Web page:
presentation of research opportunities for community based organisations that work with key populations in Eastern Europe and Central Asia. By equipping community members with tools to conduct research and collect data, their capacity is increased and the research results reflect an inside perspective as to needs and priorities to design future intervention programmes

When: March 24, 13:30 – 15:00
Where: BAIKAL Hall
Speakers/Presenters:
Anke van Dam: Director, AIDS Foundation East-West
Natalya Shumskaya: Director, Public Foundation AIDS Foundation East-West in Kyrgyzstan 

Community-Based Efforts to Ensure Access to HIV Treatment
The work of the community within the project “Bridging the Gaps: Health and Rights for Key Populations”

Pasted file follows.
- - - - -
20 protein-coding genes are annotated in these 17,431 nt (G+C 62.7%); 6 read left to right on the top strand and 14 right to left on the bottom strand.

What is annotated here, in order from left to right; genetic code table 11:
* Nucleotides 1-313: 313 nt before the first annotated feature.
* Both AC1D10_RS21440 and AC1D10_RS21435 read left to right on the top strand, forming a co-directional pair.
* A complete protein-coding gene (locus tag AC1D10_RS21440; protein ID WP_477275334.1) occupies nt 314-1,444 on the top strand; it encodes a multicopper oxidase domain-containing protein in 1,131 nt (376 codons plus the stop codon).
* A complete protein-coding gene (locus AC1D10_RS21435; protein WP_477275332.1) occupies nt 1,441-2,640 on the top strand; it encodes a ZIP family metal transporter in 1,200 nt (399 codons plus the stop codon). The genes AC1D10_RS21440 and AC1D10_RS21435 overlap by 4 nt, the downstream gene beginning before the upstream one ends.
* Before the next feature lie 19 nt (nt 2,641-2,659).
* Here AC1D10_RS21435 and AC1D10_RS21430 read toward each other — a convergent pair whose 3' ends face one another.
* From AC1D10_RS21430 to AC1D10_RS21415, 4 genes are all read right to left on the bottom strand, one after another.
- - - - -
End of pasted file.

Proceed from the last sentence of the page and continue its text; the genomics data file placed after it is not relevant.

When: March 25, 13:30 – 15:00
Where: Congress Hall 1
Speakers/Presenters: Anke van Dam: Director, AIDS Foundation East-West

Information Exchange and Cooperation between the European Union and the Countries of Eastern Europe and Central Asia Region
The main theme of this seminar is the expansion of HIV prevention and treatment services for key populations as a key element of the HIV response strategy in the EU and EECA region. Participants will become familiar with the most illustrative examples of the activities of the civil society as well as identify gaps that must be filled from the civil society’s point of view

When: March 25, 15:30 – 17:00
Where: BIRYUSA Hall
Speakers/Presenters:
Anke van Dam: Director, AIDS Foundation East-West
Olga Alexandrova: Head of the programmes and projects, East Europe & Central Asia Union of PLWH (ECUO)